BOX A CrossFit box is simply, a CrossFit gym. It’s a dedicated, affiliated box that has all the appropriate equipment necessary to perform WODs. As an outsider, it might look like an “empty” gym because it doesn’t have all the bells, whistles and bicep curls machine you’d expect from a gym. AMRAP AMRAP, or As Many Rounds/Repetitions as Possible, is a workout structure where you have a set amount of time to do as many repetitions or rounds of the prescribed exercises as you can. A good example of an AMRAP is Cindy, a benchmark workout. Cindy is As Many Repetitions as Possible in 20″ of 5 pull ups, 10 push ups and 15 air squats, performed at high intensity. Most AMRAP routines are around twenty minutes long, but you will come across some set at 10, 15, 30 minutes or other variations of length for the workout. EMOM EMOM, or Every Minute on Minute, is a workout structure where you have to perform a set of prescribed exercises every minute, while the clock is running. In other words, you have to perform a specific task every time the clock hits :00. RFT RFT: Acronym for “rounds for time.” This is a time-based workout with a set of goals. You are assigned a series of movements to perform as quickly as possible. Rounds for Time, or RFT, is a workout structure where you have to complete X rounds of a prescribed set of exercises as fast as you can. In this case, the athlete does the prescribed reps/rounds/movements until they have finished or the cap time runs out and the workout stops. REPS Reps or Repetitions - The number times a movement is to be performed/repeated at a time. SETS The number of times you will perform the indicated number of reps. TABATA Tabata is a High Intensity Interval Training methodology that consists in working out at maximum intensity for twenty seconds, resting for ten and repeating that for a total of eight rounds. Work out hard for 20 seconds Rest for 10 seconds Complete 8 rounds Tabata was was discovered by a team of Japanese researchers from the National Institute of Fitness and Sports in Tokyo, who demonstrated that this style of training has a fantastic impact in aerobic and anaerobic capacity. In CrossFit, Tabata is often used as a warmup, but it can also be programmed as the main WOD. TIME CAP Time Cap is the maximum time you have to perform a prescribed set of exercises. It’s usually related to a Rounds for Time workout. CHIPPER A workout format that must be completed in linear fashion from start to finish. Chippers are usually for time, but there are no “rounds”. Simply start at the top, and stop once everything is completed. RM RM, rep max, or repetition maximum refers to the maximum weight you can lift in a certain movement, for the prescribed number of repetitions. For instance, a 1RM Snatch, or one repetition maximum of snatch is the maximum weight you can snatch one time. In CrossFit, it’s common to see 3RM, or three repetition maximums as well, which means the maximum weight you could lift three times, unbroken. PR In CrossFit, PR stands for Personal Record. This can refer to a maximum weight you’ve been able to lift, a benchmark workout you’ve finished faster than ever before or a maximum number of unbroken repetitions of a specific movement. DOMS DOMS, or Delayed Onset Muscle Soreness, is a distinctive muscle pains that start around a day or two after someone performs intense or unfamiliar exercise. Usually, there’s a 24 hour delay between a workout and the start of the pain, or “muscle fever”. It peaks 48 hours after said exercise, and can last for a couple more days. It’s not something strictly related to CrossFit. You can get DOMS by doing almsot anything – biking, rowing, playing soccer. But due to the intensity with which CrossFit is performed, you’ll get familiar with it pretty soon. BW BW stands for bodyweight, and in CrossFit, it’s often used to prescribe weights in a workout. For example, Otis, a hero WOD, calls for the weight to be measured in body weight. ASS TO GRASS Ass to grass refers to getting your butt as low as possible (to grass) when performing any kind of squat. The goal is to obtain strength through the whole range of motion. COUPLET A couplet is a workout structure that pairs two functional movements—in most cases, belonging to different modalities like weightlifting, gymnastics or cardio, and training different muscle groups. By targeting different modalities and muscle groups, a couplet allows one area to “rest” for the while the other movement is performed. TRIPLET A triplet is a workout structure that pairs three functional movements. As in a couplet, these exercises should be complementary. A common triplet might consist of one weightlifting exercise, one gymnastics movement and one cardio movement. 21-15-9 21-15-9 is a popular repetition scheme in CrossFit. The athlete needs to perform 21 reps of the prescribed workout, then 15 reps and finally, 9 reps, for a total of 45 reps of each exercise. The score is the time it took you to complete the workout. CLEAN The clean starts with the barbell on the ground, just like a deadlift, and ends when the barbell is resting in the front rack position, and the athlete is standing up. POWER CLEAN The power clean, or PC, is like a regular clean but requires the athlete to receive the bar in the power position – a slight dip that doesn’t break the legs parallel. PUSH JERK The push jerk, or PJ, is an overhead movement that requires the athlete to start with the barbell in the front rack, and finish the movement receiving overhead with straight arms. PUSH PRESS The push press is another overhead movement that requires you to start with the bear in the front rack, slightly flex the hips and knees, keeping torso erect, to reach a dip position and immediately drive the bar directly above your head until your arms are straight. SDHP SDHP, or Sumo Deadlift High Pull requires a narrow grip on the bar and your feet more than shoulder width apart. Then, lift the bar to the middle of your chest. STOH In a workout, STOH or Shoulder to Overhead calls for any movement that start with the back in the front rack position, and ends with a full extension overhead. The strict press, the push press and the push jerk are the more common options. THRUSTER Starting with your barbell in the front rack position, you will do a full front squat and then come to full extension while pushing the bar overhead. CLUSTER A combination of a CLEAN and a TRHUSTER. The cluster starts with the barbell on the ground - perform the CLEAN so the athlete is standing tall with the barbell is in the front rack position and then come to full extension while pushing the bar overhead. FRONT SQUAT The FS, or Front Squat requires completing a full squat with the barbell in the front rack position. SNATCH The snatch is an Olympic lifting movement that requires to lift the barbell from the ground to overhead in one continuous motion. MUSCLE-UP MU, or muscle-up is an upper-body exercise performed in the rings that requires you to combine a pull and a dip. BAR MUSCLE UP, OR BMU The BMU, or bar muscle-up is like the aforementioned muscle up, but instead of performing it in a set of gymnastic rings, you do it in the regular pull-up bar. The movement beings from the floor, hanging from the pull-up bar, and ends with the athlete over the bar, and the arms fully locked. HSPU A handstand push up, or more properly, a kipping handstand push up is a dynamic movement that requires you to explode your hips up while pushing upside down, into a handstand. A kipping handstand push-ups will allow you to get in way more volume than the strict version does. T2B Toes To Bar - This movement requires the athlete to start with hang from the bar and lift their toes to touch the bar using your core muscles. You may also kip this movement as shown below. PISTOLS Pistols, or single-leg squats, requires the athlete to perform a squat with a single, alternating leg. alternating them. C2B C2B, or chest-to-bar pullup is just like a regular pullup, but your chest much touch the bar for the rep to count. RING DIPS A ring dip is performed by holding yourself up on gymnastic rings and then dipping, or bringing your shoulders to your hands. WALL BALLS WB or Wall Balls are a common CrossFit movement that seem friendly but will tax your legs and lungs. The exercise requires the athlete to hold a med ball with their hands, squat down and go back up while throwing the ball at a target. ROPE CLIMB As the name describes it, the rope climb requires climbing a rope, like you did in high school. The length of the rope varies from gym to gym. BOX JUMPS Box jumps are a common CrossFit movement that requires to jump onto a box with both feet, fully extend your hips and come down. BOX JUMP OVERS The box jump over requires the athlete to jump on top of the box, and come down on the other side. Full extension at the top is not required. BURPEE BOX JUMPS Start with a burpee, then jump onto the box and down for a full rep. DOUBLE UNDERS DUs, also known as Double unders are like a regular jump rope, but swinging the ropes two times for every jump.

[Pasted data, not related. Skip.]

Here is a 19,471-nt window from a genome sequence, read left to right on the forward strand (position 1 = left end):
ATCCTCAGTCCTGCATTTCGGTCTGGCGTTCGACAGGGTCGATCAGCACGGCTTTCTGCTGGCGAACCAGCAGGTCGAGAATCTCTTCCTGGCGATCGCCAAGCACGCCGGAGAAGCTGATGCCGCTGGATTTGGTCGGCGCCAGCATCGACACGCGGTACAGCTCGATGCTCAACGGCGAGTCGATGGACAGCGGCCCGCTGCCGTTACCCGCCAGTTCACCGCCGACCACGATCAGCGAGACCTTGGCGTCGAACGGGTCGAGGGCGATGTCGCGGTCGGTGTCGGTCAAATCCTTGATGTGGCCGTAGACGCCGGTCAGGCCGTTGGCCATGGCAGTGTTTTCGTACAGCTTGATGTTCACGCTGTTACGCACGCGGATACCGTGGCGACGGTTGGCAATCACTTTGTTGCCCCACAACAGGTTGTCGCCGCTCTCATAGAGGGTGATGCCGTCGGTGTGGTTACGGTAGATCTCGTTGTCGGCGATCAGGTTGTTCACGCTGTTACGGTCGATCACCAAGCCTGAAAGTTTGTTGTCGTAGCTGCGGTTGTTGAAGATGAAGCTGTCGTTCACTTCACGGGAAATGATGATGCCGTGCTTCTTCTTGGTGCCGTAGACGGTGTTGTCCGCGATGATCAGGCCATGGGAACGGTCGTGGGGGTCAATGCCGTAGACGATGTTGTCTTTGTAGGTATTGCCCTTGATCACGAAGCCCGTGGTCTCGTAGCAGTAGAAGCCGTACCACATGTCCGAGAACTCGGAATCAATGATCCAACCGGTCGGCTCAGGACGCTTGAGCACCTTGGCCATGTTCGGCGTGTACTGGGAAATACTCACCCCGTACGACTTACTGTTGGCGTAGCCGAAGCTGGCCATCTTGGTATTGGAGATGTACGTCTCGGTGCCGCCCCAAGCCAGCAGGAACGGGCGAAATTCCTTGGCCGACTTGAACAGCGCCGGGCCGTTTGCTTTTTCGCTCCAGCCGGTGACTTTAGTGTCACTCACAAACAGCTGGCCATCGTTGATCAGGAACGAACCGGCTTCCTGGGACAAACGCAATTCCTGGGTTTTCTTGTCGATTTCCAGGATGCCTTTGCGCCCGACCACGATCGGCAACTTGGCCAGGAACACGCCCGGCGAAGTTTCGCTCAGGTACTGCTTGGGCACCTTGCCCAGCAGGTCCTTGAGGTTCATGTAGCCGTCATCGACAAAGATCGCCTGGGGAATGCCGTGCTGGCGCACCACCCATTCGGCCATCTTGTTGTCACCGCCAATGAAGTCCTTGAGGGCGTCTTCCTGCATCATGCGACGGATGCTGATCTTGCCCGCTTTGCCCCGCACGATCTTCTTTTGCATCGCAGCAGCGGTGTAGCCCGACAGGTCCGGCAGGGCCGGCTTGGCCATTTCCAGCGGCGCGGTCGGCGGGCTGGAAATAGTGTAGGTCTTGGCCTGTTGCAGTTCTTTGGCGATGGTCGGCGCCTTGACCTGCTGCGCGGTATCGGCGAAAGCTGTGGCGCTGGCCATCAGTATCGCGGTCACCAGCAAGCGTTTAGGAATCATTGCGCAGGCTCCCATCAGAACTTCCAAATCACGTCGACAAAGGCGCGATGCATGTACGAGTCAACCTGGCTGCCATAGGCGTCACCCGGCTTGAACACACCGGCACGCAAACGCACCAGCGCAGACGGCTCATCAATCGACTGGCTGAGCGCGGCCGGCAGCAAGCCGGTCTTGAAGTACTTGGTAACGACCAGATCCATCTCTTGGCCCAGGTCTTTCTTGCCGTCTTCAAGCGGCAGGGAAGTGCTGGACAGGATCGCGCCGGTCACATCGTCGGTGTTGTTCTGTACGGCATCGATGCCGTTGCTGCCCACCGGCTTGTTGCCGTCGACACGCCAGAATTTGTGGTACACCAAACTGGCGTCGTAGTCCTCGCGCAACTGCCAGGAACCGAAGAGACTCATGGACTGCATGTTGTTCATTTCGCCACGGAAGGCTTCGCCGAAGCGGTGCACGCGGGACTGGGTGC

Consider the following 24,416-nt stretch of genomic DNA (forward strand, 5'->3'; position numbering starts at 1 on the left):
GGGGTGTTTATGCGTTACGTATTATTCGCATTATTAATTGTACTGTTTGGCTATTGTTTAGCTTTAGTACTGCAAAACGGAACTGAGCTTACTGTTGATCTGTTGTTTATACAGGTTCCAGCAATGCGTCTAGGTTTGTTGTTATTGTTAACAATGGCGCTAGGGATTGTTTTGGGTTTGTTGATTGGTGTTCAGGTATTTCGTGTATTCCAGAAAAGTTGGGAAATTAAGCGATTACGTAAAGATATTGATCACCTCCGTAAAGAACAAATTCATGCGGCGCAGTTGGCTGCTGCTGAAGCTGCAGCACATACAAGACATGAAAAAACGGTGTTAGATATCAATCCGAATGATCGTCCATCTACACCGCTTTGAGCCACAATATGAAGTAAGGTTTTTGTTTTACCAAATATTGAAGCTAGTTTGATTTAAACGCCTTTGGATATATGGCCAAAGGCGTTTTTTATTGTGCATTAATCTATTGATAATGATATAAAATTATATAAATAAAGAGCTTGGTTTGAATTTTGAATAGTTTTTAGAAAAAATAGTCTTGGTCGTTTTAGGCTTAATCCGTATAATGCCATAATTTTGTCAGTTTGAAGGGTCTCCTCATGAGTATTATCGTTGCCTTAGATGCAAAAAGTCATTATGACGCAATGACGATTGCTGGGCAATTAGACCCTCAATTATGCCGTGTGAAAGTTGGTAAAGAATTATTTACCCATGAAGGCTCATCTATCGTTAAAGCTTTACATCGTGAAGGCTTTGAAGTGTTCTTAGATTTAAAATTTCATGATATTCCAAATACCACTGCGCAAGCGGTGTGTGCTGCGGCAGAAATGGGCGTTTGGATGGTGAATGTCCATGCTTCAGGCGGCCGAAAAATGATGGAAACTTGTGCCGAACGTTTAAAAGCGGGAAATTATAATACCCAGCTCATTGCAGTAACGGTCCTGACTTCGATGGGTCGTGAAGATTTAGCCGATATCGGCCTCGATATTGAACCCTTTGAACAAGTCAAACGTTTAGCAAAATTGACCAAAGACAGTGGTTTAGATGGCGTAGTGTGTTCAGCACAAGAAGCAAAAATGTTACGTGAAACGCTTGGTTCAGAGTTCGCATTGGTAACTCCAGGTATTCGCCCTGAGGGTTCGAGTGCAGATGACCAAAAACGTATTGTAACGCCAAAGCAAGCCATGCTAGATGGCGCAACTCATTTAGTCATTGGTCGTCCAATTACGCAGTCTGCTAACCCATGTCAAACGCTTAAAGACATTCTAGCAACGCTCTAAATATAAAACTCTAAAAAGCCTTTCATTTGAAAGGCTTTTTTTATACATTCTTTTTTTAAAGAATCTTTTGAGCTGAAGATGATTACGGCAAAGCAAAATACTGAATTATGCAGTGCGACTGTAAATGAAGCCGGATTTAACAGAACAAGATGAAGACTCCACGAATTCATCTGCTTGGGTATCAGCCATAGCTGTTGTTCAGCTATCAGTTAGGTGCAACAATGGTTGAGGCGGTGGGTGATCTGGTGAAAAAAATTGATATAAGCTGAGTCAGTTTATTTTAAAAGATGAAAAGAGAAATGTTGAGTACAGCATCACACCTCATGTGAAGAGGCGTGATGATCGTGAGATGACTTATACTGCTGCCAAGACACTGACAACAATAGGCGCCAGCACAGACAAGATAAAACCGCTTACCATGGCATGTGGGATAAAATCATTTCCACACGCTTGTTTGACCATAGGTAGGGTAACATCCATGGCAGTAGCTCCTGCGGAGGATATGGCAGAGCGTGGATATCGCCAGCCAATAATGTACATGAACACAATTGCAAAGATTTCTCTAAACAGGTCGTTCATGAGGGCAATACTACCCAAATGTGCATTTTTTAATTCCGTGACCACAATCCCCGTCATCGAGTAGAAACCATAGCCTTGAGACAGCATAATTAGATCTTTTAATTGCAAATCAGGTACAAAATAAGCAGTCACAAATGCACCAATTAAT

• Famous CrossFit Workouts
    THE GIRLS The Girls are a special group of CrossFit benchmark workouts named after women trailblazing in CrossFit. The original CrossFit Girls, introduced in September 2003, were Angie, Barbara, Chelsea, Diane, Elizabeth, and Fran. Helen and Grace were introduced a few months later. Here are just a few of our favourites here at The Workshop: ANGIE For time: 100 pull-ups 100 push-ups 100 sit-ups 100 squats CHELSEA 30 minutes EMOM: 5 pull-ups 10 push-ups 15 squats CINDY 20-minute AMRAP of: 5 pull-ups 10 push-ups 15 squats ELIZABETH 21-15-9 reps for time of: 135-lb / 60kg cleans Ring dips FRAN (Also a Hero WOD - see below) 21-15-9 reps for time of: 95-lb / 45kg thruster Pull-ups ISABEL 30 reps for time: 135 lb / 60kg snatch GRACE 30 reps for time of: 135-lb / 60kg clean and jerks KAREN For time: 150 wall-ball shots (20lb / 9kg ball) MARY AMRAMP in 20 minutes: 5 handstand push-ups 10 pistol squats (alternating) 15 pull-ups ANNIE 50-40-30-20-10 reps for time: Double-unders Sit-ups MAGGIE 5 rounds for time: 20 handstand push-ups 40 pull-ups 60 pistol squats (alternating) AMANDA 9-7-5 reps for time: Muscle-ups 135lb / 60kg squat snatches LYNNE 5 rounds for max reps of: Bodyweight bench presses Pull-ups CANDY 5 rounds for time: 20 pull-ups 40 push-ups 60 squats NICOLE AMRAP in 20 minutes: Run 400 metres Max-rep pull-ups NANCY 5 rounds for time: 400-metre run 95lb / 45kg overhead squats (15 reps) THE HEROES The Heroes are a special group of CrossFit benchmark workouts. They were created in honour of a fallen soldier, normally Americans. As a result, they are intended to be performed with intense effort. There are many, many Hero WODS but here are a few of our favourites here at The Workshop: MURPH The most well-known hero workout is Murph, In memory of Navy Lieutenant Michael Murphy, 29, of Patchogue, N.Y., who was killed in Afghanistan on June 28th, 2005. “MURPH” – FOR TIME 1 mile Run 100 pull ups 200 push ups 300 air squats 1 mile Run Partition the pull-ups, push-ups, and squats as needed. Start and finish with a mile run. If you’ve got a 20lb / 10kg vest or body armour, wear it. FRAN Fran is a short, intense couplet of Thrusters and Pull ups in a 21-15-9 format. For men, the weight is 95lbs / 45kg, while for women is 65lbs / 30kg 21-15-9 of: Thrusters Pull ups To break it down: 21 thrusters, 21 pull ups 15 thrusters, 15 pull ups 9 thrusters, 9 pull ups It’s one of CrossFit most famous benchmark workouts, and part of The Girls. Professional athletes can do Fran as prescribed in around 2 minutes, while an everyday athlete should be able to perform Fran in around 5 or 6 minutes. 10:00+ Beginner 10:00-4:30 Intermediate 4:30 – 3:00 Advanced 3:00 or less Elite FIGHT GONE BAD Fight Gone Bad is a benchmark WOD that tries to simulate the time structure of an MMA fight – 5 minutes on, 1 minute rest. “FIGHT GONE BAD” – 5 ROUNDS Wallball Shots Sumo Deadlift High-Pull (75lb/35kg for men - 45lbs/20kg for women) Box jump Push Press (75lb/35kg for men - 45lbs/20kg for women) Calories in row Move from each station after a minute. Rest one minute after completing the rounds. Repeat five times. The clock does not reset or stop between exercises, and the score is the total number of reps (and calories) performed. DT Five rounds for time of: 155lb / 70kg Deadlift, 12 reps 155lb / 70kg Hang power clean, 9 reps 155lb / 70kg Push jerk, 6 reps BERT For time: 50 burpees 400-m run 100 push-ups 400-m run 150 walking lunges 400-m run 200 squats 400-m run 150 walking lunges 400-m run 100 push-ups 400-m run 50 burpees WADE For time, wearing a 20lb / 10kg vest or body armour: Run 1,200 meters Then, 4 rounds of: 12 strict pull-ups 9 strict dips 6 strict handstand push-ups Then, run 1,200 meters ZIMMERMAN Complete as many rounds as possible in 25 minutes of: 11 Chest-to-bar pull-ups 2 Deadlifts, 315lb / 145kg 10 Handstand push-ups THE DON For time: 66 Deadlifts, 110lb / 50kg 66 Box jump, 24 inch box 66 Kettlebell swings 66 Knees to elbows 66 Sit-ups 66 Pull-ups 66 Thrusters, 55lb / 25kg 66 Wall ball shots, 20lb / 9kg ball 66 Burpees 66 Double-unders BIG SEXY 5 rounds for time of: 6 deadlifts, 315lb / 145kg 6 burpees 5 cleans, 225lb / 100kg 5 chest-to-bar pull-ups 4 thrusters, 155lb / 70kg 4 muscle-ups